We talk, joke, and moan all the time about Hollywood’s constant reuse, recycling, and rebooting of the movies and TV shows of our childhoods and of the childhoods before ours. We enjoy, or just as often roll our eyes, when today’s musicians cover or sample all the favorite songs of previous generations to present echoes of them to new audiences repulsed by old stuff, regardless of its anointed “classic” status.
Last month we found one artist who asked: why stop with cannibalizing the works themselves? Why not repurpose their very containers? What if you take all those shiny, reflective objects that served as portals into our homes for Hollywood and the record labels alike, and converted them into brand new, abstract doorways to imagination?
Previously on Midlife Crisis Crossover: my wife and I paid a visit to the Indiana State Museum to check out a special exhibit celebrating Indiana’s Bicentennial. Before we could make our way up to that floor, even before we paid for our admission at the front desk, we were greeted with the sight of a special collection rivaling all of ours combined, taking up more wall space than all the bookshelves I’ve ever owned.
Behold Event Horizons, a temporary installation by Leticia Bajuyo, artist and professor at Hanover College in southeastern Indiana. One of several such installations she’s crafted, over 12,000 discs were assembled into a 15′-x-60′ wall of sound, video, hidden tracks, enhanced-CD fripperies, special features, commentaries, and annoying autoplay trailers no one will be forced to skip or sit through ever again.
These discarded collectors’ items and bargain-bin rejects converge into four wormholes backlit by LED lights rotating through a variety of colors except when we pointed our cameras at them. We happen to like green, so we’re fine with our results and our impatience.
The introductory placard cites intended themes of perception, memory, and waste. Such objects were once highly sought after by art aficionados and compulsive consumers, many of whom have stories to tell about their favorite purchases and experiences. In recent years, the advent of streaming media and cultural fractionalization — which has made it easier than ever to have no movies, shows, or bands in common with your nearest friends and coworkers — have dampened our national enthusiasm for sprawling shelves and hoarded clutter, have cut down or eliminated our want lists, and have increasingly spoiled us as we slowly approach an era of ubiquitous art access in which anything that has ever been recorded for posterity will be available anytime somewhere out there. And the less our consumption is limited to the jewelboxes and DVD cases we can touch in front of us, the more these pretty objects of aesthetic affection will drop off our personal radar and living room floor plans.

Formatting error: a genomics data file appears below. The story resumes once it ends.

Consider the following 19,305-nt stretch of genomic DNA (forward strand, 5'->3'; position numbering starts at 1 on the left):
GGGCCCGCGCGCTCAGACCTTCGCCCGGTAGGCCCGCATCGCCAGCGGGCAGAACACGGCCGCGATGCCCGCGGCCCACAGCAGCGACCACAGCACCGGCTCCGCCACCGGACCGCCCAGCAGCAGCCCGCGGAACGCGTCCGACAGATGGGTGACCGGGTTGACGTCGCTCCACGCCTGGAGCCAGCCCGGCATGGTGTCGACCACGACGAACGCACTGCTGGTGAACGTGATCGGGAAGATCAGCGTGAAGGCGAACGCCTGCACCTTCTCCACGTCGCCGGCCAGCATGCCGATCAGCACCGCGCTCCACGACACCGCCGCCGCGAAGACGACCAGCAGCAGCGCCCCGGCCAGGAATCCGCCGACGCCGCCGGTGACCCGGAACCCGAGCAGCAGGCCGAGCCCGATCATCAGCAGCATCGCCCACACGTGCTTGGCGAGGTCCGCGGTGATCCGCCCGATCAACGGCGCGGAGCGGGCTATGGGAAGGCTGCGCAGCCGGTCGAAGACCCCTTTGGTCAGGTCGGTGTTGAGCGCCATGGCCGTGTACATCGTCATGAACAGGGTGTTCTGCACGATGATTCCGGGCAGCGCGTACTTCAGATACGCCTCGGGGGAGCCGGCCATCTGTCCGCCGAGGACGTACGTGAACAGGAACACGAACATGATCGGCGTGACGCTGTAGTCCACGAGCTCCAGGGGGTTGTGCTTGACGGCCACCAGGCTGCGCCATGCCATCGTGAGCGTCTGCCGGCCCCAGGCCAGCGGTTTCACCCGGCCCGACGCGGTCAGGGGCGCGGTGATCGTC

That’s not the reality for everyone right now, though. Physical media remains very much a viable option for folks who live in areas not yet blessed with high-speed internet or 4G networks, those invisible audiences grateful for DSL, big-box multimedia departments, and the last remaining video rental stores that stay in business at their service. Maybe it’s not “cool” or “cutting-edge”, but not everyone’s marching into the gaping, widening, non-physical rabbit hole just yet. They can peer into that abyss from between their alphabetized racks and decide for themselves whether their gut response is material envy or peaceful satisfaction.
If you’re in the area, Event Horizons will be in place through May 2017 at the ISM. As with actual movies and concerts, it’s more impressive and meaningful if you make the effort to venture beyond your protected space and experience it in person for yourself. You’ll be hard pressed to find another wall with building blocks as diverse and as imbued with human spirit as these.